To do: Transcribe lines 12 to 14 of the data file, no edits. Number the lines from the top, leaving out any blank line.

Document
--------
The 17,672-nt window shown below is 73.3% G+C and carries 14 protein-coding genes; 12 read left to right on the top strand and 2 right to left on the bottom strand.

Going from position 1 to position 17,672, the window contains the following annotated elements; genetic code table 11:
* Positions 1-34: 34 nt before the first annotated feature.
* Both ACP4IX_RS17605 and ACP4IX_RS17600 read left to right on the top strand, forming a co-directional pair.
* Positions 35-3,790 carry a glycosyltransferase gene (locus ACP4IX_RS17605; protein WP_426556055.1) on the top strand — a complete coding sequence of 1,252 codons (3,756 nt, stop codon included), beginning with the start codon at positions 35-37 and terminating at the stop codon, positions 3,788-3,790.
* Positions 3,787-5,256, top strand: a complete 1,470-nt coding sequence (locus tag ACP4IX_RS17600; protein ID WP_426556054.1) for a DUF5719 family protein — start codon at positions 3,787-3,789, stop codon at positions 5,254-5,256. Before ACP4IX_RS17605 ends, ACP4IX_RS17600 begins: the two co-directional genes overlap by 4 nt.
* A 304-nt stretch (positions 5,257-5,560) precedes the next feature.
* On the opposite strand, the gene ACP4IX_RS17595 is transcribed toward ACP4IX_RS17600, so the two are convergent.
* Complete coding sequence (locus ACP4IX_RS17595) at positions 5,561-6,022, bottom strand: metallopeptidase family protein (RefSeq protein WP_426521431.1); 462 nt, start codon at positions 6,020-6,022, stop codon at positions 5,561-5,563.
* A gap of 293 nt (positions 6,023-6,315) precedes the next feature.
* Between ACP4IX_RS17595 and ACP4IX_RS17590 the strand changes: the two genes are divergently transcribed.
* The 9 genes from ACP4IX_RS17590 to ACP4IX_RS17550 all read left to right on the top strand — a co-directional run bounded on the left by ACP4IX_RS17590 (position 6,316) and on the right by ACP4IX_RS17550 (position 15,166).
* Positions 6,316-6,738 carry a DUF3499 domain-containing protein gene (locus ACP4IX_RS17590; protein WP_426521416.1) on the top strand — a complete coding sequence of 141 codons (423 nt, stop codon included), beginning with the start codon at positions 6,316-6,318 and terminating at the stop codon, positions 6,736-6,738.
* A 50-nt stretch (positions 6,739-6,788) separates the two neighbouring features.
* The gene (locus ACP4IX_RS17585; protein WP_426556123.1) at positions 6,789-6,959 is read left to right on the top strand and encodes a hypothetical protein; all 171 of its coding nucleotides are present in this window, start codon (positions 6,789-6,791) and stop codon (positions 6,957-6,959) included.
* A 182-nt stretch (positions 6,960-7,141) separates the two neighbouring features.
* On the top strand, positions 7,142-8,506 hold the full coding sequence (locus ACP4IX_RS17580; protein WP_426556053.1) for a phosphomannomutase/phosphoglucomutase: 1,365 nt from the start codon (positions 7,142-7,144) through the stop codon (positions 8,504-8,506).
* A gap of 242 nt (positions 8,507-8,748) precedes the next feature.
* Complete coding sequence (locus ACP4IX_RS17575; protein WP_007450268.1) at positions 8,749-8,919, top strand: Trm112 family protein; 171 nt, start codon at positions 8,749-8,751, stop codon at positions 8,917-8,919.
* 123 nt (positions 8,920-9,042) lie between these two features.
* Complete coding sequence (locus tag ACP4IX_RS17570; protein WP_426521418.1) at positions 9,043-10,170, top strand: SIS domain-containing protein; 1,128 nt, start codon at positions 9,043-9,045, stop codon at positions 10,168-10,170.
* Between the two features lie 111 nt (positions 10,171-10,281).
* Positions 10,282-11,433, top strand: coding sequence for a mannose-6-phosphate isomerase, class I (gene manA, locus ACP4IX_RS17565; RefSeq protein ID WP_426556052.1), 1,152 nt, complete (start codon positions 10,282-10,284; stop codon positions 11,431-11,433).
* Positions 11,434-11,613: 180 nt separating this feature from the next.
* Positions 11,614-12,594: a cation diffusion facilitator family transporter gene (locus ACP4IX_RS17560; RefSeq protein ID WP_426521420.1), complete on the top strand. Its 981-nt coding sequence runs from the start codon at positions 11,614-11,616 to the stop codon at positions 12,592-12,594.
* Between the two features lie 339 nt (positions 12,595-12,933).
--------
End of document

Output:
* The 9 genes from ACP4IX_RS17590 to ACP4IX_RS17550 all read left to right on the top strand — a co-directional run bounded on the left by ACP4IX_RS17590 (position 6,316) and on the right by ACP4IX_RS17550 (position 15,166).
* Positions 6,316-6,738 carry a DUF3499 domain-containing protein gene (locus ACP4IX_RS17590; protein WP_426521416.1) on the top strand — a complete coding sequence of 141 codons (423 nt, stop codon included), beginning with the start codon at positions 6,316-6,318 and terminating at the stop codon, positions 6,736-6,738.
* A 50-nt stretch (positions 6,739-6,788) separates the two neighbouring features.